Tag Archives: Solstice

Smooring the Hearth

Solstice Sunset

Resisting night’s gravity

I rise to the Heavens,

clay on boots,

dusk at my heels,

slipping up to the

lonely grove on the brow,

where a year ago,

we planted a circle of hope.

Now I stand alone

in silent vigil.

Aurora of the day

sliding away, behind

Rodborough’s bear shoulders.

It is a satisfying death –

a great actor’s swansong.

A star born for this moment.

The lights fade, and, on cue,

another nova.

No desecrating ruckus

at a stone circle is needed

to mark this annual valediction – leave

the vandals to their

trilithon abuse and stoned selfies.

I have no need of the Am-dram

of dodgy rituals,

the posturing of ill-cast hierophants.

My gaze is for the sun alone.

Quietly, I say goodbye.


Burning News

The old year

is an empty grate,

solstice-black and cold

as a spurned lover’s heart.

Waiting to be filled with

kindling – scrunched news,

or the celebrity tittle-tattle

that passes for it

these days,

fat splinters of shattered tree,

glottal stops of coal,

black bile of angry mines,

the simmering earth

beneath our feet. Its fury

on slow-burn. The fuse of

ancient forests sizzle.

Coal scuttle, clatter and clinker.

With the rasp of a match,

paper curls, catching flame –

spreading like hungry gossip.

Inflammatory rumours

blaze into headlines of fire,

snagging our gaze.

We try to turn away,

but too late.

We’re hypnotized.

Smooring the Hearth

The clock ticks towards

the midnight chimes.

The sands of the year drain away.

Sip your anaesthetic,

reflect upon all that has gone,

the deeds un/done, the words un/said.

Bank the fire down, my friend,

before going to bed.

The memories glow and fade

like the coal, slow time

locked in its fossil heart.

Each a dream, once cherished,

come morn, a pail of dust

to be scattered on the dormant earth.

The day a squall of rain,

the nights come as fast.

The solsticed sun instructs us

to hiatus, to put down our tools.

Endless struggle, surrender arms,

as the Christmas ceasefire commences.

For a while we no longer

have to be anything.

Merely drop down into our being.

It is okay, friend, we can stop buying.

We can stop pretending to be nice,

so desperate to be loved back,

to be popular. For surely,

this is the measure of success.

That, and how much you own.

What you can show off to visitors,

the guests guessing your soul

from what’s on your shelves.

Shallow the depths of society’s

criteria. As though our lives

are no more than a lifestyle magazine,

a trending meme.

The fire dies down,

and what is discarded

slips through the bars of the grate.

Leaving the sine qua non of embers –

the truth only found

at the eleventh hour,

say, on the eve of execution,

when we face the cold, naked fact

of our mortality, our swift sparrow-flight

the length of a mead-hall.

Yet still, we bank the fire down –
thanking the warmth and light it has

bestowed, its borrowed grace –

in the hope that come dawn,

the last star can rekindle

our wintering king,

before it winks out

vanishing with the night.

Poems copyright Kevan Manwaring 2014

The Treasure on our Doorstep

Bardic Banquet  Northampton 18 Dec 2013

Bardic Banquet
Northampton 18 Dec 2013

Sometimes we have to travel far before we discover the treasure on our doorstep, before we appreciate the riches beneath our feet. Many of us over the festive period have been travelling home these last few days to spend time with family, and open presents by that symbolic axis mundi – the Christmas tree, marking the centre of our world, for a while. In the week leading up to Christmas I journeyed back to my birth-town, Northampton, to perform in the Bardic Banquet on Wednesday (a merry knees-up organised by my old friends Justin and Jimtom on 18 Dec at the Labour Club). I performed stories from my new collection, Northamptonshire Folk Tales, which I had researched over the last two summers – travelling the county on my Triumph Legend motorbike, folk tale goggles firmly in place (Google Glass eat your heart out – I have the best apps possible: imagination and curiosity). While in town I popped into WH Smiths and Waterstones, to sign copies of my book – signatures have never been more satisfying (on Tuesday, under the whole of the moon, I went to see my long-time faves The Waterboys in Bristol, at the Colston Hall, and got Mike Scott to sign his autobiography, Adventures of a Waterboy – now I was signing my own books)!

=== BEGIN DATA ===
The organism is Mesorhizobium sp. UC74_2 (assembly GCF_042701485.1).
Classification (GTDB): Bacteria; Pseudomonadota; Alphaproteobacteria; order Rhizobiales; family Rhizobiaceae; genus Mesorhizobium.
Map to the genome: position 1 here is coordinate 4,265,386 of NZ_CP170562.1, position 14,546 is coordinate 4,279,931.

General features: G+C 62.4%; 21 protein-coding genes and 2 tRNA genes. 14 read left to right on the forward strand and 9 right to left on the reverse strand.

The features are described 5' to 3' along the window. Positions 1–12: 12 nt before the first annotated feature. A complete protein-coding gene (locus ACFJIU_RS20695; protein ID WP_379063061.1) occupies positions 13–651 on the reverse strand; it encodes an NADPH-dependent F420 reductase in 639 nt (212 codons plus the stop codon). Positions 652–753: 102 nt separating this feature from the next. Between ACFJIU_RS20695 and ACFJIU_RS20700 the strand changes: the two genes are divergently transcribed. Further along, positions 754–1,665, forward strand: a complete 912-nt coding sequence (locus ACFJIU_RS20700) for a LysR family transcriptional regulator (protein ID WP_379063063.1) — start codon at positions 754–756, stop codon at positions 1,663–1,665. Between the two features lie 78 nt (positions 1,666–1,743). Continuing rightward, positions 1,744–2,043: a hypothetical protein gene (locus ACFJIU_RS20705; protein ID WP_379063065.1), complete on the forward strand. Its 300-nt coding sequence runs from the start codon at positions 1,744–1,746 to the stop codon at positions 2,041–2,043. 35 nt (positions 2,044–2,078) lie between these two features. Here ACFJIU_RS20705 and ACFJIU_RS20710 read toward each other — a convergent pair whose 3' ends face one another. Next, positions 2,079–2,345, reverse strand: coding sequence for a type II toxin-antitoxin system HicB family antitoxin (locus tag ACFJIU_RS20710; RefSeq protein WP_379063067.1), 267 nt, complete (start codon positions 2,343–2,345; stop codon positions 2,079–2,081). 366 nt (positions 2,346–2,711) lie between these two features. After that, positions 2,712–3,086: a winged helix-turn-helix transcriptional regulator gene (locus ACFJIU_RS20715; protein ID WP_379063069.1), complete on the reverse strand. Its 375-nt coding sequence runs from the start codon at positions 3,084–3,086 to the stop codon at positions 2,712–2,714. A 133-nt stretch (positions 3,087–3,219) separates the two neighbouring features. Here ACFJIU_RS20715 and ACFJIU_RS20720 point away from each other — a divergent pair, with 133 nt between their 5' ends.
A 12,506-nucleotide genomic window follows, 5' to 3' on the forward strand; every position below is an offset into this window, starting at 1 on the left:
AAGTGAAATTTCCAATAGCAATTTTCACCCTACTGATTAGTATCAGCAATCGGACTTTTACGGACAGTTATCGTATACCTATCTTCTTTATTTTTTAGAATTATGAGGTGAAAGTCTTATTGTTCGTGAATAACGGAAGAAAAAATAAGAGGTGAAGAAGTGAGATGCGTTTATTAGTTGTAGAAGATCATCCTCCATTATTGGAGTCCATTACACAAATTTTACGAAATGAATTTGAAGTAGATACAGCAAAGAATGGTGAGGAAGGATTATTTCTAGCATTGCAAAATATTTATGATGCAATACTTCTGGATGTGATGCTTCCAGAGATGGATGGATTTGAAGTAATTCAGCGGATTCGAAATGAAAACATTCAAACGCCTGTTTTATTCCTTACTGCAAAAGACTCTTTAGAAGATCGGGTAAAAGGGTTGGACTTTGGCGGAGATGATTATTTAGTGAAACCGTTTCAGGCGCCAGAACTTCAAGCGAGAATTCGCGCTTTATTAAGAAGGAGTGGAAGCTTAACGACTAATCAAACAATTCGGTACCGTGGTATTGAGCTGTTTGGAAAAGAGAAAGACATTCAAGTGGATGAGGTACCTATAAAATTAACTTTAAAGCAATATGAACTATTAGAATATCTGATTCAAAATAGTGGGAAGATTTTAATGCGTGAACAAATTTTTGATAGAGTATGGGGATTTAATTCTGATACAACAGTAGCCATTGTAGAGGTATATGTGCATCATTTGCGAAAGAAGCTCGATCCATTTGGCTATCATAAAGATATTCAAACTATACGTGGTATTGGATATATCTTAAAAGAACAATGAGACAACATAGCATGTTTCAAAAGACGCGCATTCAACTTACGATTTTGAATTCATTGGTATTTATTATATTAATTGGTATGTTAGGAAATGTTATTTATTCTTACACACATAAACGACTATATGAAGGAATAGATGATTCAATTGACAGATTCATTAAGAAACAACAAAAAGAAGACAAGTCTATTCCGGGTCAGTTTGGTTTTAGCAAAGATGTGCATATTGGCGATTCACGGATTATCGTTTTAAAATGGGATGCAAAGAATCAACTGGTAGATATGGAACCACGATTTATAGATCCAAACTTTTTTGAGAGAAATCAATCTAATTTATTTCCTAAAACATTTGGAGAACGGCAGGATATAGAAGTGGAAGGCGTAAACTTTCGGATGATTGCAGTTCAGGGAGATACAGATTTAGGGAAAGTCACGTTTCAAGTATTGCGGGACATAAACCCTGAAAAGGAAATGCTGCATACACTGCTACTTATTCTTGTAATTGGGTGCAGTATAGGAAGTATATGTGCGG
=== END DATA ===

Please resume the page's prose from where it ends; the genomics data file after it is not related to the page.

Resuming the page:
Mike Scott stands behind

A happy fan – and personal hero, Mike Scott stands behind – a real gent

 

Mike Scott and me - backstage after The Waterboys awesome show, Bristol 17 Dec 2013

Later in the week, back in Stroud, I hosted the Story Supper on Solstice Eve (20 Dec) at Black Book Cafe; and then a Winter Solstice Soiree at mine (21 Dec), where my friends gathered to light a wheel of light, making wishes and offering prayers to our loved ones and a better world; before sharing stories, songs and poems around the hearth over a mead-horn (Wassail!). Truly, the real magic of Christmas is found in such heart-warming hearth-gatherings.

A Winter Solstice wheel of light 21 December 2013

A Winter Solstice wheel of light 21 December 2013

Here are a couple of stories from my recent collection which relates how someone discovered the treasure on his doorstep…One is printed below, the other can be viewed via the Youtube link…

http://youtu.be/AeQkRksXEzU

029. Angel and the Cross

The Angel and the Cross

Do you know where the centre of England is? This has been a matter of debate and dispute for centuries, but the matter was finally settled by divine intervention.